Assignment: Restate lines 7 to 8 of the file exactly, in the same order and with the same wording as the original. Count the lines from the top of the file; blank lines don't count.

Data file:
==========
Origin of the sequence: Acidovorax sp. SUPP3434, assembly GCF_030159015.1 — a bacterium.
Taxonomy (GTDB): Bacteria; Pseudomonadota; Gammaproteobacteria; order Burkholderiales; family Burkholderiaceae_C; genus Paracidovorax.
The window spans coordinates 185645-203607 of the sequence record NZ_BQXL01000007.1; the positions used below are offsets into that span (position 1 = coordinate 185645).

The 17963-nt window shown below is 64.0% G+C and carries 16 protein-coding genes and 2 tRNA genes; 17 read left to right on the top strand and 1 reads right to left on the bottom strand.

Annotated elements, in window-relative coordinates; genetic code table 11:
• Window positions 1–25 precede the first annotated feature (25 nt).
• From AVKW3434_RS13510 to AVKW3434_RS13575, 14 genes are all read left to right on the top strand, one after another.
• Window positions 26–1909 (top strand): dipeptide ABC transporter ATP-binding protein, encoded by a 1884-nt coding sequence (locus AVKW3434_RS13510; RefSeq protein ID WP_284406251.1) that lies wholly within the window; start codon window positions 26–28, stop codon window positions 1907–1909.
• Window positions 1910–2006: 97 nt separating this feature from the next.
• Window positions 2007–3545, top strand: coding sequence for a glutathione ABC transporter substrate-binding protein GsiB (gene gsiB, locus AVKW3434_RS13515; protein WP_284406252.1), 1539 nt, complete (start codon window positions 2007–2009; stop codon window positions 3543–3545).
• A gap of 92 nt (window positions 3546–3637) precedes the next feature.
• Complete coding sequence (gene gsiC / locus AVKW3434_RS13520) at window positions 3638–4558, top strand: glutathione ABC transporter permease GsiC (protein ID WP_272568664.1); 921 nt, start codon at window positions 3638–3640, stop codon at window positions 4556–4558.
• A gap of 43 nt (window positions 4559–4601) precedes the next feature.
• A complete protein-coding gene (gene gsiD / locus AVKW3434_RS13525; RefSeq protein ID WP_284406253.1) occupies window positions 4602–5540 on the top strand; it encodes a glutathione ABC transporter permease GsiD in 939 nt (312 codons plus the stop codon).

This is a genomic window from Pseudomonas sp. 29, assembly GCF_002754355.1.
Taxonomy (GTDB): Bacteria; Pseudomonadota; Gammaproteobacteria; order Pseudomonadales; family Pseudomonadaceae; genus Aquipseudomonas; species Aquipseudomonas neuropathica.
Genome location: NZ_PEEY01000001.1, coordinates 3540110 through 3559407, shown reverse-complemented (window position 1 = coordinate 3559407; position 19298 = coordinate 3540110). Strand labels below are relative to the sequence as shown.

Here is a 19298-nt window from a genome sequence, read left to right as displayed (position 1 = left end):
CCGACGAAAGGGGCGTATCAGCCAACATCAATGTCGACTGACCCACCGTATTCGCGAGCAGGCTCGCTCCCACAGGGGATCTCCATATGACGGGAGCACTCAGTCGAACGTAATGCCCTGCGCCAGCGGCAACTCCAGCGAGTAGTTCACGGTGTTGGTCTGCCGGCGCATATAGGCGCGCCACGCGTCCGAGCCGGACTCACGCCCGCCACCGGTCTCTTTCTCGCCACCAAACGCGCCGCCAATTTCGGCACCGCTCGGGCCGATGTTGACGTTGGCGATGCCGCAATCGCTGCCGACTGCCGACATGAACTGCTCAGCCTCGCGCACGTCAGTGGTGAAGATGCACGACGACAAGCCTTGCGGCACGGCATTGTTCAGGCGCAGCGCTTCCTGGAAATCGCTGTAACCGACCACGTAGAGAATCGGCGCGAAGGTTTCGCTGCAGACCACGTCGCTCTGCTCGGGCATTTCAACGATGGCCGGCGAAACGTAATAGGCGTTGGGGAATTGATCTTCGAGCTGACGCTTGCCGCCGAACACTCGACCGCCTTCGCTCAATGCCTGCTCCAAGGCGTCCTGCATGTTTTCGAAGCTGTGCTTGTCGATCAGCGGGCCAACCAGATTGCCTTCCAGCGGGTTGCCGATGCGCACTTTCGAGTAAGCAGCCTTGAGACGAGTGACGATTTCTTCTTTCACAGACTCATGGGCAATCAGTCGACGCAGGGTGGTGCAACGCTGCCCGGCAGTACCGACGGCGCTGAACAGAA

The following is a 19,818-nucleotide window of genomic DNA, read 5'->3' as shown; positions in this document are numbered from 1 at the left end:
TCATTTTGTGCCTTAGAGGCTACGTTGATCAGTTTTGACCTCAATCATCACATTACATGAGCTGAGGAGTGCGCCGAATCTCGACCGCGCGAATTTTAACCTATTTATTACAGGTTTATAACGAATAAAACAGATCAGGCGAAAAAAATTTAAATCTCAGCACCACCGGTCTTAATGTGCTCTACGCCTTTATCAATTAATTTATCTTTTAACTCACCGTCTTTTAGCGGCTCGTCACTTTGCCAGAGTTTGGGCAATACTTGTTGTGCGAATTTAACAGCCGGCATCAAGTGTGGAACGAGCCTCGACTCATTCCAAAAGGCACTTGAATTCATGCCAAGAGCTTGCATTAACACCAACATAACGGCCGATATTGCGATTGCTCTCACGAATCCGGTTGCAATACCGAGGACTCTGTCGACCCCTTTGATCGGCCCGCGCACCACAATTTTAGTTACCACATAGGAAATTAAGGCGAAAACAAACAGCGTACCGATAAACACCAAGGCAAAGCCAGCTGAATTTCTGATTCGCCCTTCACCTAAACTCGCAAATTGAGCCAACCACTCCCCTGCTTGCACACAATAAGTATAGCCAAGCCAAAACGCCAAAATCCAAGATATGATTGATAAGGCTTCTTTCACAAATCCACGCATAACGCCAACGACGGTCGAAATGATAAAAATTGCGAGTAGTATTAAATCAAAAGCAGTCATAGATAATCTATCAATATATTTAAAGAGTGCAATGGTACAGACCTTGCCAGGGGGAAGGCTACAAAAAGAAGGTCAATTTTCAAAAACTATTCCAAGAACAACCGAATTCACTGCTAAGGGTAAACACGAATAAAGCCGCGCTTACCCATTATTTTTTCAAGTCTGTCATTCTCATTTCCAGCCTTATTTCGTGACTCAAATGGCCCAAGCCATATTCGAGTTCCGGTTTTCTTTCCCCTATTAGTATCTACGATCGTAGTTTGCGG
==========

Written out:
• From AVKW3434_RS13510 to AVKW3434_RS13575, 14 genes are all read left to right on the top strand, one after another.
• Window positions 26–1909 (top strand): dipeptide ABC transporter ATP-binding protein, encoded by a 1884-nt coding sequence (locus AVKW3434_RS13510; RefSeq protein ID WP_284406251.1) that lies wholly within the window; start codon window positions 26–28, stop codon window positions 1907–1909.